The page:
The Injury Prevention Paradox
Over the last few weeks, I have been asking Dancers what they feel is the most important thing they can get from Physical Training and Strength and Conditioning. By far, the most popular answer was "Injury Prevention", "Stop me getting hurt" etc.
This is brilliant for a number of reasons but mostly because it shows that Dancers recognise that there a ways in which we can create protective mechanisms throughout the body as a system when we perform Ballet or Jazz or Contemporary etc.
The mechanisms of this injury prevention phenomenon are not really that well understood amongst sporting and Dance participants. In actual fact, a good injury prevention programme and performance enhancement programme are pretty much one in the same thing. If an Athlete or Dancer is being coached in strength and athletic training to enhance performance and improve the structural integrity of the body for improvement then by enlarge they are lowering their risk of Injury.
The research in the world of Sprinting suggests that the faster, more efficient, athletic sprinters with faster times are at less risk of injury. Despite preaching injury prevention to Dance populations, I am of the belief that providing high quality athletic and performance training is a protective mechanism for injury in itself.
Programmes that point out lots of "corrective exercises" and "injury prevention exercises" rather than focussing on generating force, speed, mobility and quality of movement are probably a wast of time.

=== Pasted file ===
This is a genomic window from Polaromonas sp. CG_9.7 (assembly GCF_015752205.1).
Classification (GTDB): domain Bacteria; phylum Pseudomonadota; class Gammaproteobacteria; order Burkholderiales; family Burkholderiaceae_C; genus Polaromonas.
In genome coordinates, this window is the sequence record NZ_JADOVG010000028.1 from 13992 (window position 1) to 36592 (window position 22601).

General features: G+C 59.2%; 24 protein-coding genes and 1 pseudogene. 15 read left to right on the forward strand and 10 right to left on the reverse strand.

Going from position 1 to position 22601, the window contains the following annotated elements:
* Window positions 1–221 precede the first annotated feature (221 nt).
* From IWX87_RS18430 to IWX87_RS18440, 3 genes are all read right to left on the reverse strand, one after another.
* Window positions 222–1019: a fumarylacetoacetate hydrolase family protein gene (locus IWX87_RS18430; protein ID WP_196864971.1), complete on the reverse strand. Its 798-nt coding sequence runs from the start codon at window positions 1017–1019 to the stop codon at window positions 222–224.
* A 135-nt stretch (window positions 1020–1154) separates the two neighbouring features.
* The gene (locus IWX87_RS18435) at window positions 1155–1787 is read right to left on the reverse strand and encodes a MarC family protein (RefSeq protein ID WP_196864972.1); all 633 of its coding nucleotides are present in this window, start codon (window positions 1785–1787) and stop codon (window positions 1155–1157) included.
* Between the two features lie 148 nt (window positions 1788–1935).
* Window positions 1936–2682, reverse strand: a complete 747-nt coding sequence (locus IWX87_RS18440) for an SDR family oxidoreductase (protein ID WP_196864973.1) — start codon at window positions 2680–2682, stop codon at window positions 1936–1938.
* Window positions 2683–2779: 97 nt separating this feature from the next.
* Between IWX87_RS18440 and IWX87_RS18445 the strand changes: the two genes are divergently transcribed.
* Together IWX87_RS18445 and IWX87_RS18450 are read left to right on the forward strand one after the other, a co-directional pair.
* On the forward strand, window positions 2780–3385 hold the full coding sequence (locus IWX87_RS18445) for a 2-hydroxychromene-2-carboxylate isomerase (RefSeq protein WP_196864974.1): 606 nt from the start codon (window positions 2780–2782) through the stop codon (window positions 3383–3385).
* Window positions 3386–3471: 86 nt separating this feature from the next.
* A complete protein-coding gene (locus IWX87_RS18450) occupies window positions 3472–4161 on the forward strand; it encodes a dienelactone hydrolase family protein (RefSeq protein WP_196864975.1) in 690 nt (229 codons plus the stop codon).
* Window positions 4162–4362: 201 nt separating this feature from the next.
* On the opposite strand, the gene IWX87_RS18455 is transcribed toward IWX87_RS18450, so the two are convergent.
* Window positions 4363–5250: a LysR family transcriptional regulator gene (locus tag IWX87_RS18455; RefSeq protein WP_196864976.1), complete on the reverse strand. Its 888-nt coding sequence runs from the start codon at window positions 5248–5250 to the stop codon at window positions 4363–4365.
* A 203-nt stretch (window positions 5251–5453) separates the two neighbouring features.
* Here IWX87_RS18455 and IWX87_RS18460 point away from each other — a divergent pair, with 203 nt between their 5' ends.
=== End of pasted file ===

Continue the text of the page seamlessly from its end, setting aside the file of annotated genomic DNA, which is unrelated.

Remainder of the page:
You can do all the clams in the world to improve knee mechanics in a plié but unless you are able to cope with the forces of landing on a single leg then those clams are pretty pointless.
Just because an exercise does not look like Dance, does not mean it is not specific to Dance. I tend to chose exercises that will improve the athletic potential of tissues in the body and progress and regress these exercises according to the training and strength capabilities of the individual.
Nordic Drop (Hamstring, Distal End)
Posterior Chain Protocols for All: Nordic Curl = Eccentric Phase Only Razor Curl (In background) = Hip Hinge Ecc and Con Phases
High Eccentric Forces over time can allow an individual to cope with rapid and high force loading of structures.
Other Options might include Single leg RDL and other Hamstring Dominant exercise. We chuck these in for variety and challenge. Dancer Shown is Bleiddian Bazzard a 2nd year Student at KS Dance.
Research perspective: Lowered hamstring injury occurrence however did not lower severity of injury. better than nothing ;)
2nd Paper: Eccentric Hamstring Training and changes in Muscle Architecture.